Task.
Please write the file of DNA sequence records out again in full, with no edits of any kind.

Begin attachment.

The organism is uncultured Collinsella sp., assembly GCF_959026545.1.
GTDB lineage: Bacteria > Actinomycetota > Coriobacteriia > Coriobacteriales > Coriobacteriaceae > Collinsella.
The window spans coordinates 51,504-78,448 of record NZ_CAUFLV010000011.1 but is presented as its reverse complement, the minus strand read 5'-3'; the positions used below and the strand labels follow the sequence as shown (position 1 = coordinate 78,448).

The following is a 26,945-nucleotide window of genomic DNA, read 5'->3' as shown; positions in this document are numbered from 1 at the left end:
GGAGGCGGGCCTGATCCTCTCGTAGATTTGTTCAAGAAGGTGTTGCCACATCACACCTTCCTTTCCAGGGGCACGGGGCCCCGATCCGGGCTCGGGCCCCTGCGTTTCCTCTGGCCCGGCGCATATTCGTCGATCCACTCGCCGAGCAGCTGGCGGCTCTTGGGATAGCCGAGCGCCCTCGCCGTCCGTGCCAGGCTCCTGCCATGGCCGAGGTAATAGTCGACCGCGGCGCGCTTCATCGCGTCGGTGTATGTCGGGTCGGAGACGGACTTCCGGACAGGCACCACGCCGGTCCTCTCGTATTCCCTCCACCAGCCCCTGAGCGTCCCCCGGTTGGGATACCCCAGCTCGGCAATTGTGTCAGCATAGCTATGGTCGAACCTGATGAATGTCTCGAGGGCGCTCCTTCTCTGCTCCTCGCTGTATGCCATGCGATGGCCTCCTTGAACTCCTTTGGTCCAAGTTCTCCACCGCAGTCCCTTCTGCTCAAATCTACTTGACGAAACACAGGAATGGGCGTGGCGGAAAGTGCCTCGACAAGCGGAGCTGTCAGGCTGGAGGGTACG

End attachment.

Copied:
The organism is uncultured Collinsella sp., assembly GCF_959026545.1.
GTDB lineage: Bacteria > Actinomycetota > Coriobacteriia > Coriobacteriales > Coriobacteriaceae > Collinsella.
The window spans coordinates 51,504-78,448 of record NZ_CAUFLV010000011.1 but is presented as its reverse complement, the minus strand read 5'-3'; the positions used below and the strand labels follow the sequence as shown (position 1 = coordinate 78,448).

The following is a 26,945-nucleotide window of genomic DNA, read 5'->3' as shown; positions in this document are numbered from 1 at the left end:
GGAGGCGGGCCTGATCCTCTCGTAGATTTGTTCAAGAAGGTGTTGCCACATCACACCTTCCTTTCCAGGGGCACGGGGCCCCGATCCGGGCTCGGGCCCCTGCGTTTCCTCTGGCCCGGCGCATATTCGTCGATCCACTCGCCGAGCAGCTGGCGGCTCTTGGGATAGCCGAGCGCCCTCGCCGTCCGTGCCAGGCTCCTGCCATGGCCGAGGTAATAGTCGACCGCGGCGCGCTTCATCGCGTCGGTGTATGTCGGGTCGGAGACGGACTTCCGGACAGGCACCACGCCGGTCCTCTCGTATTCCCTCCACCAGCCCCTGAGCGTCCCCCGGTTGGGATACCCCAGCTCGGCAATTGTGTCAGCATAGCTATGGTCGAACCTGATGAATGTCTCGAGGGCGCTCCTTCTCTGCTCCTCGCTGTATGCCATGCGATGGCCTCCTTGAACTCCTTTGGTCCAAGTTCTCCACCGCAGTCCCTTCTGCTCAAATCTACTTGACGAAACACAGGAATGGGCGTGGCGGAAAGTGCCTCGACAAGCGGAGCTGTCAGGCTGGAGGGTACG